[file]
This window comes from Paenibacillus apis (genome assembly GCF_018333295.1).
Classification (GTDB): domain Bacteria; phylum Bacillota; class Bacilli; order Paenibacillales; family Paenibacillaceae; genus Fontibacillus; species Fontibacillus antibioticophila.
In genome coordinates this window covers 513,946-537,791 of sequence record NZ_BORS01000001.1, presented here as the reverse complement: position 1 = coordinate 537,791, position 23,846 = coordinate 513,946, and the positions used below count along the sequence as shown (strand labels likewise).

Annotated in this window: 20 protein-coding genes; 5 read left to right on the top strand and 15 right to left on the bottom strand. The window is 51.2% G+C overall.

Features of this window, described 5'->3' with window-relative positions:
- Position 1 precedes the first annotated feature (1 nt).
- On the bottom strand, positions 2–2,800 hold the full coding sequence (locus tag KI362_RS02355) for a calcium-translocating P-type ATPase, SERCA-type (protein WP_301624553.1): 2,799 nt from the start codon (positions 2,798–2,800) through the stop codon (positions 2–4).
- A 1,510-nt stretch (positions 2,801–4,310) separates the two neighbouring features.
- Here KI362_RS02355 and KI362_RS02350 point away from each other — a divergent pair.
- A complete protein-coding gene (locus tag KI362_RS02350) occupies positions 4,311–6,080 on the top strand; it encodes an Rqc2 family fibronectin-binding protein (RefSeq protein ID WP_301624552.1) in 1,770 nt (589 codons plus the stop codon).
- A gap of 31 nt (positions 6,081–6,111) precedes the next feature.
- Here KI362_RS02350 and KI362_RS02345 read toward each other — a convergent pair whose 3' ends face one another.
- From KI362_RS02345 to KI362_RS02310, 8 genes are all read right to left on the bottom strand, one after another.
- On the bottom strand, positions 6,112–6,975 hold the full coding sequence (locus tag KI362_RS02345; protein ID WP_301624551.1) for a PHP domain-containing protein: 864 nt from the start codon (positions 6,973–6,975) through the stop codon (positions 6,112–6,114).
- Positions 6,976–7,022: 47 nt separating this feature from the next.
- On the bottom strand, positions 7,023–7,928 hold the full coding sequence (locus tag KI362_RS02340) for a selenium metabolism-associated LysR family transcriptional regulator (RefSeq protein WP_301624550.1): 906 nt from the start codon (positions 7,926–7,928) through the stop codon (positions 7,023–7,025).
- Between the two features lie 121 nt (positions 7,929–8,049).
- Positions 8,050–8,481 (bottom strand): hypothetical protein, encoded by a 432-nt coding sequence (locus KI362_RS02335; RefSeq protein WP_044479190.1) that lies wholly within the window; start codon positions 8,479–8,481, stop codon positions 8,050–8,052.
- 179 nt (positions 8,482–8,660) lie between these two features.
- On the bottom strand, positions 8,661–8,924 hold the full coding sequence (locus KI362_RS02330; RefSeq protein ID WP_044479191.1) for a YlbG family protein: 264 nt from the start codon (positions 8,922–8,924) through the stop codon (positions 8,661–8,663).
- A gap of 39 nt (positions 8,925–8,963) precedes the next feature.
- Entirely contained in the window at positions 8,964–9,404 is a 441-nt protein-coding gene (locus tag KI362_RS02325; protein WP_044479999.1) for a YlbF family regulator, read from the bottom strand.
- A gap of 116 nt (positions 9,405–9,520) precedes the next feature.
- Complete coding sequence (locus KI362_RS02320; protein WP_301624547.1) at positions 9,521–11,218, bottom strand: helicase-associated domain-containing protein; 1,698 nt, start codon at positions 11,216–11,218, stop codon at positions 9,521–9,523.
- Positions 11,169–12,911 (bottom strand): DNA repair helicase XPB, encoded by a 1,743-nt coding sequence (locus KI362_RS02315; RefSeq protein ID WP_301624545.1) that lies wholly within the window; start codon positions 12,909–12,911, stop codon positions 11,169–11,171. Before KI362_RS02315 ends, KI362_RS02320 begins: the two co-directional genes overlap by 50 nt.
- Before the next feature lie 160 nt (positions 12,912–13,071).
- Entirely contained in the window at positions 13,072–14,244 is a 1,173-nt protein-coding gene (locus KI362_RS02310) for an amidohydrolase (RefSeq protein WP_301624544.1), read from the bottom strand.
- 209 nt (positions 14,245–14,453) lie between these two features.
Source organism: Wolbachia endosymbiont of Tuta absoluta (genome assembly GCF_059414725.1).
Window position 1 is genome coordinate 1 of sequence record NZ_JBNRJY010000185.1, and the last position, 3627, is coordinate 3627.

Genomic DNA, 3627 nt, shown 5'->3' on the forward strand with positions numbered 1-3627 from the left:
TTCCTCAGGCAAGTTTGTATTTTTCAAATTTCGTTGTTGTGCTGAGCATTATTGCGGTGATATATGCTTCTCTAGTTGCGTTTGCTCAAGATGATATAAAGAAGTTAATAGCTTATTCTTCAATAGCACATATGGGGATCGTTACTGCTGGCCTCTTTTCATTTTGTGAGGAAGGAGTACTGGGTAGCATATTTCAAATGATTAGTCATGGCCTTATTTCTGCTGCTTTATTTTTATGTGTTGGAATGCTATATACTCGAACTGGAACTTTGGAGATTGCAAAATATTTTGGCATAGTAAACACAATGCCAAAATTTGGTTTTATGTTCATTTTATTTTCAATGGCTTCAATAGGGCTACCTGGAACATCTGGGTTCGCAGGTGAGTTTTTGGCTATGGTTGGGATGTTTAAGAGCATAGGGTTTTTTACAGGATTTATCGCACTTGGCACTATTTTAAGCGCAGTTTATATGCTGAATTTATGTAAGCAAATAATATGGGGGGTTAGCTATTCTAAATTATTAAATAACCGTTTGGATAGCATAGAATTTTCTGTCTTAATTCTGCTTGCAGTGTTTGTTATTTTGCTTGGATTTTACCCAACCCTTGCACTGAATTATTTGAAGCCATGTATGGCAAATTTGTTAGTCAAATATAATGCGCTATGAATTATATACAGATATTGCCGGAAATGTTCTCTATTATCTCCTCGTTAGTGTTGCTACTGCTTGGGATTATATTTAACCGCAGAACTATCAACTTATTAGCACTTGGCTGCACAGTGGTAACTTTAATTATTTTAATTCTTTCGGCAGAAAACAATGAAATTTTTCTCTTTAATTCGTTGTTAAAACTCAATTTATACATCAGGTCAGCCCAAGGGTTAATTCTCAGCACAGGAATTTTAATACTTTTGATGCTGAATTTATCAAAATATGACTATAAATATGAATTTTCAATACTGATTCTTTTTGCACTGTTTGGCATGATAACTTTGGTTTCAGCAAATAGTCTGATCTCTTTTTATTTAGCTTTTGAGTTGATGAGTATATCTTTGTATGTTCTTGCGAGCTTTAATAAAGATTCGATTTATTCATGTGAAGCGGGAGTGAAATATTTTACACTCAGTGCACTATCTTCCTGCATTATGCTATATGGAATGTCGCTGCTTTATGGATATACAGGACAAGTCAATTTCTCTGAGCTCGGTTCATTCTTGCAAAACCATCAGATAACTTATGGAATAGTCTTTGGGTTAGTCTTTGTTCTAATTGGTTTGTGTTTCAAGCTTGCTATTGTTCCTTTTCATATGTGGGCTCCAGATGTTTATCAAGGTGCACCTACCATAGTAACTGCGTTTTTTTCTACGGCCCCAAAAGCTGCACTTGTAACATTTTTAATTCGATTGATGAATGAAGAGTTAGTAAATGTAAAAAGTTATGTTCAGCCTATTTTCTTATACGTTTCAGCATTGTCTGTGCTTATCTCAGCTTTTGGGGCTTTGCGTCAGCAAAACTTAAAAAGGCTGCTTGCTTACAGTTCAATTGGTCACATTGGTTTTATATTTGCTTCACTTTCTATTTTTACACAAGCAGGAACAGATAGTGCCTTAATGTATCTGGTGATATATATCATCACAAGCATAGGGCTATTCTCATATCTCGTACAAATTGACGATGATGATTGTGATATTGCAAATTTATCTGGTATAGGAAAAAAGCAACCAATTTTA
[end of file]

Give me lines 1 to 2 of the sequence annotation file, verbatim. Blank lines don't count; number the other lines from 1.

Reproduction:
This window comes from Paenibacillus apis (genome assembly GCF_018333295.1).
Classification (GTDB): domain Bacteria; phylum Bacillota; class Bacilli; order Paenibacillales; family Paenibacillaceae; genus Fontibacillus; species Fontibacillus antibioticophila.